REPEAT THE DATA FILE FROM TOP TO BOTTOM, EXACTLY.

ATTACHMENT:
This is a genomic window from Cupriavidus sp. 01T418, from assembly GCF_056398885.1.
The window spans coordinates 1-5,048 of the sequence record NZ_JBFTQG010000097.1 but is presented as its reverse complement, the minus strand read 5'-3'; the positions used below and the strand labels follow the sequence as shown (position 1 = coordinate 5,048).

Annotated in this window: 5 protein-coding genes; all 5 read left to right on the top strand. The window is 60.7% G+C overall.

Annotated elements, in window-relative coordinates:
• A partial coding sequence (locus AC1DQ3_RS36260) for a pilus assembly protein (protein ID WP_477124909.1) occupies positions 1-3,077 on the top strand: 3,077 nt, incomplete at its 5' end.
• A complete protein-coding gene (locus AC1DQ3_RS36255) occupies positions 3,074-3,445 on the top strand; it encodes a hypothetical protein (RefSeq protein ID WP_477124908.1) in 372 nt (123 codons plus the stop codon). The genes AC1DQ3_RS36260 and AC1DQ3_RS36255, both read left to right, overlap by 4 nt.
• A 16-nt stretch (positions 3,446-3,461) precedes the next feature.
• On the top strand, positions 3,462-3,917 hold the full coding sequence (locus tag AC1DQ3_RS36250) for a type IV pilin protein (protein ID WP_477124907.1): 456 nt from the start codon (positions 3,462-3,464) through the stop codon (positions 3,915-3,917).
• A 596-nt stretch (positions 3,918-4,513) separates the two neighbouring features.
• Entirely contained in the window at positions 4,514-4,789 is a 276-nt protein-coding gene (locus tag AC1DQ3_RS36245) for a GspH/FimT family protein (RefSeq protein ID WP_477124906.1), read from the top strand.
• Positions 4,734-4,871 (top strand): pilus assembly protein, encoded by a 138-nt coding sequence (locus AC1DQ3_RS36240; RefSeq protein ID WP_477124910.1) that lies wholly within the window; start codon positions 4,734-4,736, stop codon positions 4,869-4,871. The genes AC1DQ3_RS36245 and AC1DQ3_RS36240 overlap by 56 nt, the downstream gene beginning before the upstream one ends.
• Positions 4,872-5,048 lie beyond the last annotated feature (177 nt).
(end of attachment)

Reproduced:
This is a genomic window from Cupriavidus sp. 01T418, from assembly GCF_056398885.1.
The window spans coordinates 1-5,048 of the sequence record NZ_JBFTQG010000097.1 but is presented as its reverse complement, the minus strand read 5'-3'; the positions used below and the strand labels follow the sequence as shown (position 1 = coordinate 5,048).

Annotated in this window: 5 protein-coding genes; all 5 read left to right on the top strand. The window is 60.7% G+C overall.

Annotated elements, in window-relative coordinates:
• A partial coding sequence (locus AC1DQ3_RS36260) for a pilus assembly protein (protein ID WP_477124909.1) occupies positions 1-3,077 on the top strand: 3,077 nt, incomplete at its 5' end.
• A complete protein-coding gene (locus AC1DQ3_RS36255) occupies positions 3,074-3,445 on the top strand; it encodes a hypothetical protein (RefSeq protein ID WP_477124908.1) in 372 nt (123 codons plus the stop codon). The genes AC1DQ3_RS36260 and AC1DQ3_RS36255, both read left to right, overlap by 4 nt.
• A 16-nt stretch (positions 3,446-3,461) precedes the next feature.
• On the top strand, positions 3,462-3,917 hold the full coding sequence (locus tag AC1DQ3_RS36250) for a type IV pilin protein (protein ID WP_477124907.1): 456 nt from the start codon (positions 3,462-3,464) through the stop codon (positions 3,915-3,917).
• A 596-nt stretch (positions 3,918-4,513) separates the two neighbouring features.
• Entirely contained in the window at positions 4,514-4,789 is a 276-nt protein-coding gene (locus tag AC1DQ3_RS36245) for a GspH/FimT family protein (RefSeq protein ID WP_477124906.1), read from the top strand.
• Positions 4,734-4,871 (top strand): pilus assembly protein, encoded by a 138-nt coding sequence (locus AC1DQ3_RS36240; RefSeq protein ID WP_477124910.1) that lies wholly within the window; start codon positions 4,734-4,736, stop codon positions 4,869-4,871. The genes AC1DQ3_RS36245 and AC1DQ3_RS36240 overlap by 56 nt, the downstream gene beginning before the upstream one ends.
• Positions 4,872-5,048 lie beyond the last annotated feature (177 nt).